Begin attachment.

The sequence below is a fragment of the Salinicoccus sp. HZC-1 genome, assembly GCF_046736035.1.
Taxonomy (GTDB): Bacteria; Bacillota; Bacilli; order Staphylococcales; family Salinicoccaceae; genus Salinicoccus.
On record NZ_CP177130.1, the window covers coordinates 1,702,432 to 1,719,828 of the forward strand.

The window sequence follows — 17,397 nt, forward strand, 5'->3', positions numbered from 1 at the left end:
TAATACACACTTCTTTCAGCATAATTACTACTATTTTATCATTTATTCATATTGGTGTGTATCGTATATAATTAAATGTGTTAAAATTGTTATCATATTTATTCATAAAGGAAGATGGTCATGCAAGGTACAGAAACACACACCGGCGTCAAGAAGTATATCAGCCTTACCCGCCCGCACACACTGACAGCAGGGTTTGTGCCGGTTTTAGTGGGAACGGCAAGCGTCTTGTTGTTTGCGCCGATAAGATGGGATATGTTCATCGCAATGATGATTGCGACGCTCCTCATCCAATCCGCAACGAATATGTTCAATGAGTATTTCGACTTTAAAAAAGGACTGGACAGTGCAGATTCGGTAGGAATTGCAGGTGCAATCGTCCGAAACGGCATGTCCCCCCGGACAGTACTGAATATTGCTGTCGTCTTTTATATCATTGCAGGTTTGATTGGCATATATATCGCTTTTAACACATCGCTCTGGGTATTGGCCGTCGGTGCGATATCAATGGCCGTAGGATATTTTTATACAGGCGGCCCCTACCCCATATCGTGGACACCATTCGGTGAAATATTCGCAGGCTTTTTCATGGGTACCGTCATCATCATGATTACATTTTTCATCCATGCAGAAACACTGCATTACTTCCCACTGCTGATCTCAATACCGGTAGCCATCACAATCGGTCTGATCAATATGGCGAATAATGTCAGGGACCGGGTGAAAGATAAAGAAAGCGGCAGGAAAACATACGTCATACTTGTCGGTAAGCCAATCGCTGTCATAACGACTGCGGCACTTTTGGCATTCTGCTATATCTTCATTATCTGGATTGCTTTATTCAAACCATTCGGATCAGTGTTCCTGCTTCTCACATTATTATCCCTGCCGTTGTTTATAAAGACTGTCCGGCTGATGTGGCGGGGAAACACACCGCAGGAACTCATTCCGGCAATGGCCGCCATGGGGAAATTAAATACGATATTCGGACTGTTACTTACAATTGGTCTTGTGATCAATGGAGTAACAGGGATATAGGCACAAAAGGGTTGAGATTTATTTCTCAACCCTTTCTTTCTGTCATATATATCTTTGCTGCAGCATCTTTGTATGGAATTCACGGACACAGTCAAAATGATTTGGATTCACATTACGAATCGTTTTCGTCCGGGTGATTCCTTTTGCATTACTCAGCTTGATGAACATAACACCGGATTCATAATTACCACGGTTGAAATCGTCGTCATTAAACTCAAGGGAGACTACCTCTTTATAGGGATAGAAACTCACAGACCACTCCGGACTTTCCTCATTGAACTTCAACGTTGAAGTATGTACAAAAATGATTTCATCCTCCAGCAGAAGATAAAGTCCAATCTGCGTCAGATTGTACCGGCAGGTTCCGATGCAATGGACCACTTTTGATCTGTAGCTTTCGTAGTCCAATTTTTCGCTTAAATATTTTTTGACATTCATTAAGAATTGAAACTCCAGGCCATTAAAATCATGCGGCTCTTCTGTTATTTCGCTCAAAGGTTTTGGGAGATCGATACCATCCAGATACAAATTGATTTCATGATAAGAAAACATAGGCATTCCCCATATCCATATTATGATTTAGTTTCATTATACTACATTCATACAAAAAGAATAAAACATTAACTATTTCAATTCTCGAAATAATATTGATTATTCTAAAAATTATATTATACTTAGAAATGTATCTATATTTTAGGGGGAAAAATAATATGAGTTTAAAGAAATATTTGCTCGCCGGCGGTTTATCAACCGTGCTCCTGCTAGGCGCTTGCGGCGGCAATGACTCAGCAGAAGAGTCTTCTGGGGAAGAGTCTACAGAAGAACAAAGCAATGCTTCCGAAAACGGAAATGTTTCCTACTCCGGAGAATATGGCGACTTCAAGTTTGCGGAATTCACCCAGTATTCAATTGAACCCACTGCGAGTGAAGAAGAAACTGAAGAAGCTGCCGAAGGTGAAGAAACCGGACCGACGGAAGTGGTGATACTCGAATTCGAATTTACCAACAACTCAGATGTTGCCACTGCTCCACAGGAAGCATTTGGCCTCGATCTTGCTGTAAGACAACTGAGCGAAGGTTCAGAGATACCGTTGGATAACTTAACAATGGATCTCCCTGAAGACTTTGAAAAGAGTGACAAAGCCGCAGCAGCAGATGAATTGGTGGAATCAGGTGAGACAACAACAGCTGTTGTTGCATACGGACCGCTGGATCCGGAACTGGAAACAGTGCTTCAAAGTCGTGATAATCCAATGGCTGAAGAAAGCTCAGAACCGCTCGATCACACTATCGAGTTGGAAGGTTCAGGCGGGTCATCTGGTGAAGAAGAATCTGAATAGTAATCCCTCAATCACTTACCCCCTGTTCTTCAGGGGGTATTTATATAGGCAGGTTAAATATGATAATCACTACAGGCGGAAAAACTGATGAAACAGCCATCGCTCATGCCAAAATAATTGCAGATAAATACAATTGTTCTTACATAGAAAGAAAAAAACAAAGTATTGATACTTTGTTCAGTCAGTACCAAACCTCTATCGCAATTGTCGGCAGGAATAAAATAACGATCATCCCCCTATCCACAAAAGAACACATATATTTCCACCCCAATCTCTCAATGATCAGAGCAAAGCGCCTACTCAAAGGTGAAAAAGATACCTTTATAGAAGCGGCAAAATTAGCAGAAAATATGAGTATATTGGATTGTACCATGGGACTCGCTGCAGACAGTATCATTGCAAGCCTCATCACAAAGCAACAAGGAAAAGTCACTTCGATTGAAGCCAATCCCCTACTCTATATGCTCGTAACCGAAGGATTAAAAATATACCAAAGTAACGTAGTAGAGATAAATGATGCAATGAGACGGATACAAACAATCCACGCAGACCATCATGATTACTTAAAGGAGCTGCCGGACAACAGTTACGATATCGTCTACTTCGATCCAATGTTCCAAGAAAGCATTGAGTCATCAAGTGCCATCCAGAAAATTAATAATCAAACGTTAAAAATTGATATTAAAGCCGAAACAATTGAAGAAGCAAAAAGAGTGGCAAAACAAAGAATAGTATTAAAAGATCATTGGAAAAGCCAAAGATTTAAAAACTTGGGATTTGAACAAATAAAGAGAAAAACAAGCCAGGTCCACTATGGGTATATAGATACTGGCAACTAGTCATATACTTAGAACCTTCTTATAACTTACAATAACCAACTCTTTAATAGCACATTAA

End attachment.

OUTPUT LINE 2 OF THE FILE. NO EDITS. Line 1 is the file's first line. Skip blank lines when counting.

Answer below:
Taxonomy (GTDB): Bacteria; Bacillota; Bacilli; order Staphylococcales; family Salinicoccaceae; genus Salinicoccus.